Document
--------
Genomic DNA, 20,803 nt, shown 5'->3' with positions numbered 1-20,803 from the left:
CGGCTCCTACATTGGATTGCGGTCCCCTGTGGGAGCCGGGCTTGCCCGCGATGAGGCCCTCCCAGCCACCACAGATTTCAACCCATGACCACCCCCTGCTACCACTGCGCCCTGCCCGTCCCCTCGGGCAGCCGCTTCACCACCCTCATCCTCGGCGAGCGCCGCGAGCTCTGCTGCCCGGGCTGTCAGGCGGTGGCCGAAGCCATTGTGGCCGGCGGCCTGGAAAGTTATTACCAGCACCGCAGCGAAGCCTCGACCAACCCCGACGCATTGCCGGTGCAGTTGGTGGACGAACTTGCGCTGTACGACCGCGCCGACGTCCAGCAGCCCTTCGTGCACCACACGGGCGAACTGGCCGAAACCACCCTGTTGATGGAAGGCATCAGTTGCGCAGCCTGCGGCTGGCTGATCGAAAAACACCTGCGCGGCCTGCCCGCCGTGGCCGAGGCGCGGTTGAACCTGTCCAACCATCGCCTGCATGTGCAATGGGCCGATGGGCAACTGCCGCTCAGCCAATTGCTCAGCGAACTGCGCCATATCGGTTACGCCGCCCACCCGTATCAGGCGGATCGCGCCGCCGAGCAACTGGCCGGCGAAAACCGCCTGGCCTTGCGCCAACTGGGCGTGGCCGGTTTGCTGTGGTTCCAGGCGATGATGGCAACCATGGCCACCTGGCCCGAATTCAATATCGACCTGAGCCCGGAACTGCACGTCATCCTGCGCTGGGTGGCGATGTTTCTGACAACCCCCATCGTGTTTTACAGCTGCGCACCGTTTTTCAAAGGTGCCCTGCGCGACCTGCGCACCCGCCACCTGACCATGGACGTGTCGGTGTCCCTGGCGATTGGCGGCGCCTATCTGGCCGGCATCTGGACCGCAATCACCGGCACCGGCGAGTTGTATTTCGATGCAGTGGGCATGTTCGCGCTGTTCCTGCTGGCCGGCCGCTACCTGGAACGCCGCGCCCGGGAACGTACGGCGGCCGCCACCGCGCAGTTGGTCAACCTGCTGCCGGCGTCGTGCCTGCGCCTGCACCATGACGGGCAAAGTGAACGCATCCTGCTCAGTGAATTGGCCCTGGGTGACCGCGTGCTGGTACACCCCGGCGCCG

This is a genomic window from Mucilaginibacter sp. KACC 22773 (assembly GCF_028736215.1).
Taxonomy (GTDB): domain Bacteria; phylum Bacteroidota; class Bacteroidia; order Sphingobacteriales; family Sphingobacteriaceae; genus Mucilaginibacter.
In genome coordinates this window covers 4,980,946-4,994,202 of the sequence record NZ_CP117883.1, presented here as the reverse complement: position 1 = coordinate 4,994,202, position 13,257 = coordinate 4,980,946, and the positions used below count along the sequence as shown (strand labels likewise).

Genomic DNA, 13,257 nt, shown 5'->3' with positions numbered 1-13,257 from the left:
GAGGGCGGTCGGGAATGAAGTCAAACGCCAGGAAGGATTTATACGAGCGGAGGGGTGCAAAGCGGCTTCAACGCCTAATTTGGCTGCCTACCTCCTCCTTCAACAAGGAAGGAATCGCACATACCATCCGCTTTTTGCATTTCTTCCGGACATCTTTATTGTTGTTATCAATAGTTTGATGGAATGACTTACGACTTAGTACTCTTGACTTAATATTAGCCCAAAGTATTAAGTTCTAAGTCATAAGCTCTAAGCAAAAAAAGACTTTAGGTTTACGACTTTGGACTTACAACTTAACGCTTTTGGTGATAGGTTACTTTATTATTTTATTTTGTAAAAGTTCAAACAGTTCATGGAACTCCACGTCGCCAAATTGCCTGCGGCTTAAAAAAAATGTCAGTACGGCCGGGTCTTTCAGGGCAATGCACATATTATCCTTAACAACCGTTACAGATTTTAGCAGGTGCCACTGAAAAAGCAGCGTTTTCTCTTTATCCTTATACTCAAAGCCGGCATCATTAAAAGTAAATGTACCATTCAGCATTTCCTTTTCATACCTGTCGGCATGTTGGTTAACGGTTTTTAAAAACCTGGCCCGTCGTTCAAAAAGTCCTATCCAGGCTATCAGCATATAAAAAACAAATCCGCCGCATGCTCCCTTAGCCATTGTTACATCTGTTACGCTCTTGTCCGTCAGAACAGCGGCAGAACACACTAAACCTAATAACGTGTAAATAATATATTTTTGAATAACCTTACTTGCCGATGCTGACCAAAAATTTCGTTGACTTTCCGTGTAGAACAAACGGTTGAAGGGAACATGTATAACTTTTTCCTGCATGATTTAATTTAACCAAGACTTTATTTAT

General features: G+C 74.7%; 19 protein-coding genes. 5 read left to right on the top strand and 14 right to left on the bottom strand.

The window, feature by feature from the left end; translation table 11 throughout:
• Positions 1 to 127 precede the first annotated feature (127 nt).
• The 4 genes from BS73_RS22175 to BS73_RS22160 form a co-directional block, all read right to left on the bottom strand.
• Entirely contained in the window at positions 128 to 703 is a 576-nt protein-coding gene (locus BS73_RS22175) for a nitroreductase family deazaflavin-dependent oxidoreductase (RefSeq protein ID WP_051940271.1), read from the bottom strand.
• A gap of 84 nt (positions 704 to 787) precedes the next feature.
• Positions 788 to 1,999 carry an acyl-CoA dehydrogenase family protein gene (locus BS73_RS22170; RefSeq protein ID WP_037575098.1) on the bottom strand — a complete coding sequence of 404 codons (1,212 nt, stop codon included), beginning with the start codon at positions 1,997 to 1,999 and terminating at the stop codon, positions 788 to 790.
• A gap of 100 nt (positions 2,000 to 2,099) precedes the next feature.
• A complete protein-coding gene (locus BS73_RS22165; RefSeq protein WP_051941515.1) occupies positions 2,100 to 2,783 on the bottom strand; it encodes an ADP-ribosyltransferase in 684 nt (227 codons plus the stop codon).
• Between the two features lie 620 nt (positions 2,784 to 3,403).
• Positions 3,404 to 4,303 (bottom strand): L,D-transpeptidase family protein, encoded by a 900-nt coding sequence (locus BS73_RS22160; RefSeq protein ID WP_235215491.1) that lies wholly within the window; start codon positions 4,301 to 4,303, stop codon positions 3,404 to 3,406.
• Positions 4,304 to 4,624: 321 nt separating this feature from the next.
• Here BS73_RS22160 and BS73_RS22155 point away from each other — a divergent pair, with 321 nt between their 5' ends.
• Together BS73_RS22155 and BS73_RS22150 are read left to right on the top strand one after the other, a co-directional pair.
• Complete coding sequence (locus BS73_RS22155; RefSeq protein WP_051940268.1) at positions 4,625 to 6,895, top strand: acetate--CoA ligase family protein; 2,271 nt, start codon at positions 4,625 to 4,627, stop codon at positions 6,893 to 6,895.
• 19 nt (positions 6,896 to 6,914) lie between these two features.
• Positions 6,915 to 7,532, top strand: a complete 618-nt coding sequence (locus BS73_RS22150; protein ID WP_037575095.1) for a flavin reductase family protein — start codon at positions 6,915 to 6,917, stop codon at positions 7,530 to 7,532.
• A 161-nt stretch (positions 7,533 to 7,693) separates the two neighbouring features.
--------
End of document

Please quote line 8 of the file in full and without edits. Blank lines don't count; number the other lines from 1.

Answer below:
General features: G+C 74.7%; 19 protein-coding genes. 5 read left to right on the top strand and 14 right to left on the bottom strand.